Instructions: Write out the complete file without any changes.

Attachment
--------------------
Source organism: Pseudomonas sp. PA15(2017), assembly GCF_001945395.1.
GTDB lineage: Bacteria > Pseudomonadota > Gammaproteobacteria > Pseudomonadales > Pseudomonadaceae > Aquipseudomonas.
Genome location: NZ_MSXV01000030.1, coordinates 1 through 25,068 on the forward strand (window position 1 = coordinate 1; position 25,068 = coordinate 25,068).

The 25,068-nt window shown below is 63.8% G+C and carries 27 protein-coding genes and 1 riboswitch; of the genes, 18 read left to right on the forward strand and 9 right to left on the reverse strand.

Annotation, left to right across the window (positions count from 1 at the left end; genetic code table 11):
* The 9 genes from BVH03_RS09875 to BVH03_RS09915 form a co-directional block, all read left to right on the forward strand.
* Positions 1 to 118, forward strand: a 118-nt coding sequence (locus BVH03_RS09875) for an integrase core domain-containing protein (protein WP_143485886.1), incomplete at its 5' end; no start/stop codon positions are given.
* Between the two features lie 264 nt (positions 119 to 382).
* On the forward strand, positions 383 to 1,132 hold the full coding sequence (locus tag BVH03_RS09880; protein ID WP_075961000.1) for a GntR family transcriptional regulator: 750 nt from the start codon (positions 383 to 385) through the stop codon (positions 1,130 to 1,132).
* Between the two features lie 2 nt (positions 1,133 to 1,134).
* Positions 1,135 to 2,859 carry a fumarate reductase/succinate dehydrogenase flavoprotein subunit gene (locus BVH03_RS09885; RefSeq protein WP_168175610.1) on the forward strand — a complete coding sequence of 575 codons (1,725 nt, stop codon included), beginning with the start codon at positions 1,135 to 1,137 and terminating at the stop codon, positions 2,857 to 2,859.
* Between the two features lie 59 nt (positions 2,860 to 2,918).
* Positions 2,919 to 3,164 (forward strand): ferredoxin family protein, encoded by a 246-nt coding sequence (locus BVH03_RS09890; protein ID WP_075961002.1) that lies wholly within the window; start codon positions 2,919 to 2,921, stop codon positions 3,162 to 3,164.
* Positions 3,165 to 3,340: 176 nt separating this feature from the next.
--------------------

Source organism: Pseudomonas sp. PA15(2017), assembly GCF_001945395.1.
GTDB lineage: Bacteria > Pseudomonadota > Gammaproteobacteria > Pseudomonadales > Pseudomonadaceae > Aquipseudomonas.
Genome location: NZ_MSXV01000030.1, coordinates 1 through 25,068 on the forward strand (window position 1 = coordinate 1; position 25,068 = coordinate 25,068).

The 25,068-nt window shown below is 63.8% G+C and carries 27 protein-coding genes and 1 riboswitch; of the genes, 18 read left to right on the forward strand and 9 right to left on the reverse strand.

Annotation, left to right across the window (positions count from 1 at the left end; genetic code table 11):
* The 9 genes from BVH03_RS09875 to BVH03_RS09915 form a co-directional block, all read left to right on the forward strand.
* Positions 1 to 118, forward strand: a 118-nt coding sequence (locus BVH03_RS09875) for an integrase core domain-containing protein (protein WP_143485886.1), incomplete at its 5' end; no start/stop codon positions are given.
* Between the two features lie 264 nt (positions 119 to 382).
* On the forward strand, positions 383 to 1,132 hold the full coding sequence (locus tag BVH03_RS09880; protein ID WP_075961000.1) for a GntR family transcriptional regulator: 750 nt from the start codon (positions 383 to 385) through the stop codon (positions 1,130 to 1,132).
* Between the two features lie 2 nt (positions 1,133 to 1,134).
* Positions 1,135 to 2,859 carry a fumarate reductase/succinate dehydrogenase flavoprotein subunit gene (locus BVH03_RS09885; RefSeq protein WP_168175610.1) on the forward strand — a complete coding sequence of 575 codons (1,725 nt, stop codon included), beginning with the start codon at positions 1,135 to 1,137 and terminating at the stop codon, positions 2,857 to 2,859.
* Between the two features lie 59 nt (positions 2,860 to 2,918).
* Positions 2,919 to 3,164 (forward strand): ferredoxin family protein, encoded by a 246-nt coding sequence (locus BVH03_RS09890; protein ID WP_075961002.1) that lies wholly within the window; start codon positions 2,919 to 2,921, stop codon positions 3,162 to 3,164.
* Positions 3,165 to 3,340: 176 nt separating this feature from the next.